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Pop-up exhibit featuring Philly street artists is a selfie lovers dream

Pop-up exhibit Photo Pop Philly brings artworks by local street artists inside the historic Philadelphia building.
Photograph: Briana Sposato

An 18-story Center City office building may not seem like a good place to see local—and highly Instagrammable—street art. But starting Memorial Day weekend, it will be.

Just as temperatures begin to (finally) reach summertime levels, an exhibition called “Photo Pop Philly” brings commissioned installations by some of the city’s best-known street artists to the comfortably air-conditioned indoors. “Our city is filled with creative and talented artists,” says Kate Marlys, who curated the show. “I knew if I brought them all together, we would come up with something special to really showcase our city.”

Opening in a five-room retail space inside the historic Philadelphia Building, the highly selfie-conducive works are centered around a patriotic color theme: red, white and blue.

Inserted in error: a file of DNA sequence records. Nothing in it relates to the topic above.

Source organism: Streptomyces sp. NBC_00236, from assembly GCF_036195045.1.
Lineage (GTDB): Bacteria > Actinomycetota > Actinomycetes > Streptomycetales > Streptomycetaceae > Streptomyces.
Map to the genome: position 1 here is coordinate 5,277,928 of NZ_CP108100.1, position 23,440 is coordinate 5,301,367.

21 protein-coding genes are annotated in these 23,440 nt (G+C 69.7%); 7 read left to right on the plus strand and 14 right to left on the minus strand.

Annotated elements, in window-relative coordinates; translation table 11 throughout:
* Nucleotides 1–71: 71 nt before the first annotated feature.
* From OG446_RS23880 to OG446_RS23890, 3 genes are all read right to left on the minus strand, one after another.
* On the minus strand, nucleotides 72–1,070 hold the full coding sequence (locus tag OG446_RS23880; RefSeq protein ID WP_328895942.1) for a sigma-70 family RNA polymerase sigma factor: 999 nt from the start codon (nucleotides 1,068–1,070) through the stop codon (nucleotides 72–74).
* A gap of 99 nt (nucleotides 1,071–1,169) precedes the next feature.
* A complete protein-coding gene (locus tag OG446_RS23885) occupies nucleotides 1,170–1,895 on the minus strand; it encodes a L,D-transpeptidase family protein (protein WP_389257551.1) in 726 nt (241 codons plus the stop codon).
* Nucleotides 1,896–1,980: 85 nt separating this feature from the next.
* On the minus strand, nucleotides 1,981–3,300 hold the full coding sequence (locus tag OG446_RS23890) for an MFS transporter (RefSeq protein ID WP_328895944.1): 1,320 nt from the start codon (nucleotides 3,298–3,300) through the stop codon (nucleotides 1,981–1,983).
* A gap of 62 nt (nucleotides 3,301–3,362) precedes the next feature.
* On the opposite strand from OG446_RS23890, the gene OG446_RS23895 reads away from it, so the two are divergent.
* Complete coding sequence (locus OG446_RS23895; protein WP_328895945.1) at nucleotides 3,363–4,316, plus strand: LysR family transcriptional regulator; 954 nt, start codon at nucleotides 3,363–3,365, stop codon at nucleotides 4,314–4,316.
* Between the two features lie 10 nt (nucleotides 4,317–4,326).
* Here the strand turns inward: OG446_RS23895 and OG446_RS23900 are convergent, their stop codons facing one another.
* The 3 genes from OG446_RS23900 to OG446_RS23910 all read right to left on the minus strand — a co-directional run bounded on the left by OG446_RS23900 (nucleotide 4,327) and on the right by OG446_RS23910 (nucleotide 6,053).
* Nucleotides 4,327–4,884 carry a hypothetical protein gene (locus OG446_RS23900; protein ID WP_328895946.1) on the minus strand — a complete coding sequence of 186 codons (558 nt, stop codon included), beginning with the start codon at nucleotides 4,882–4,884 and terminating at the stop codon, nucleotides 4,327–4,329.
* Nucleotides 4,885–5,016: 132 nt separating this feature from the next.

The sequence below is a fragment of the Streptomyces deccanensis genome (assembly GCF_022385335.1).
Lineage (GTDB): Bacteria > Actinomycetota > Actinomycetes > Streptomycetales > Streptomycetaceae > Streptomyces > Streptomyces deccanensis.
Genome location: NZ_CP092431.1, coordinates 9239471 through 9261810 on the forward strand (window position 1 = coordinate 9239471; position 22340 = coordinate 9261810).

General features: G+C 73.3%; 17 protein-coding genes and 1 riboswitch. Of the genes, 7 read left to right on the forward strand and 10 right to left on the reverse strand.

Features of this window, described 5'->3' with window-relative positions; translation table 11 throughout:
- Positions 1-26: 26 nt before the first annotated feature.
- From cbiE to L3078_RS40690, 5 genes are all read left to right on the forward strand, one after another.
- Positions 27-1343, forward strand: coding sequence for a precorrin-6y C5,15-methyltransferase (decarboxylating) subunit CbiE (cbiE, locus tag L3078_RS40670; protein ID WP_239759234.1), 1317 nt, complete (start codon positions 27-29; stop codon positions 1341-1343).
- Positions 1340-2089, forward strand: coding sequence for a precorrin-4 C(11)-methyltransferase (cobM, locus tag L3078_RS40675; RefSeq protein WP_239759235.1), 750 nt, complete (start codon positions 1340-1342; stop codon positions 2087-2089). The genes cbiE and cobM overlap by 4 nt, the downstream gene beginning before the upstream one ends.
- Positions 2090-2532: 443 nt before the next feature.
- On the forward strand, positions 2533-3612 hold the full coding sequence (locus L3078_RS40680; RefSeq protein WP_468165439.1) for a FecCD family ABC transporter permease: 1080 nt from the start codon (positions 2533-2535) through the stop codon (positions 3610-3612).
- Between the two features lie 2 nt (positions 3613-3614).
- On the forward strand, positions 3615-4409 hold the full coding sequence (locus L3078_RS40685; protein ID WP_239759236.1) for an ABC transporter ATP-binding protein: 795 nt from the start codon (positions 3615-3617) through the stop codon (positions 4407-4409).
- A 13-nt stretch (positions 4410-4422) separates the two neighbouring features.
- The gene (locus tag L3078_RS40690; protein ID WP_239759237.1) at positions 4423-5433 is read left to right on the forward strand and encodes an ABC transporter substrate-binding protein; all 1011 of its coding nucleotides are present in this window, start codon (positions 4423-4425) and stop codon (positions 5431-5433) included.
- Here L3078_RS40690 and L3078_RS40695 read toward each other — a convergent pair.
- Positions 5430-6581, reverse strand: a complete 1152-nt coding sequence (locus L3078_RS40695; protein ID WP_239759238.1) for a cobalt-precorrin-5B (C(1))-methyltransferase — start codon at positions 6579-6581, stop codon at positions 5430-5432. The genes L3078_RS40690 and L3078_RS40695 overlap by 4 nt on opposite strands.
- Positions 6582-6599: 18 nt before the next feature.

But don’t expect everything to be all Betsy Ross and Ben Franklin. Some artists, such as Amberella, find it hard to be overly patriotic, given the current political climate. “Here was an opportunity to share a social justice message amidst the red, white and blue celebrations,” says Amberella, who is known for her graphic and message-containing goth hearts, wheat pasted all over the city. Adapting a version of her classic “CAN’T STOP WON’T STOP” entwined hearts, the artist has inserted “TIME’S UP,” referencing the national movement that addresses inequality in the workplace.

Presented by Visit Philadelphia, the exhibition shows works by familiar artists but on a larger scale (and on more pristine walls than usual). Expect to see new works by Nero, colorful speech bubbles by Martha Rich, and a pop-up Polaroid photo booth by Kara Khan. The exhibition also includes work by Alloyius Mcilwaine, Michael Lambui, Aye!CRTV, Get Up and These Pink Lips.

“Photo Pop Philly” takes place at the Philadelphia Building from May 24 to July 8. The exhibition is open from 3 to 11pm each day, though the last entry is at 10pm. Tickets go for $25.

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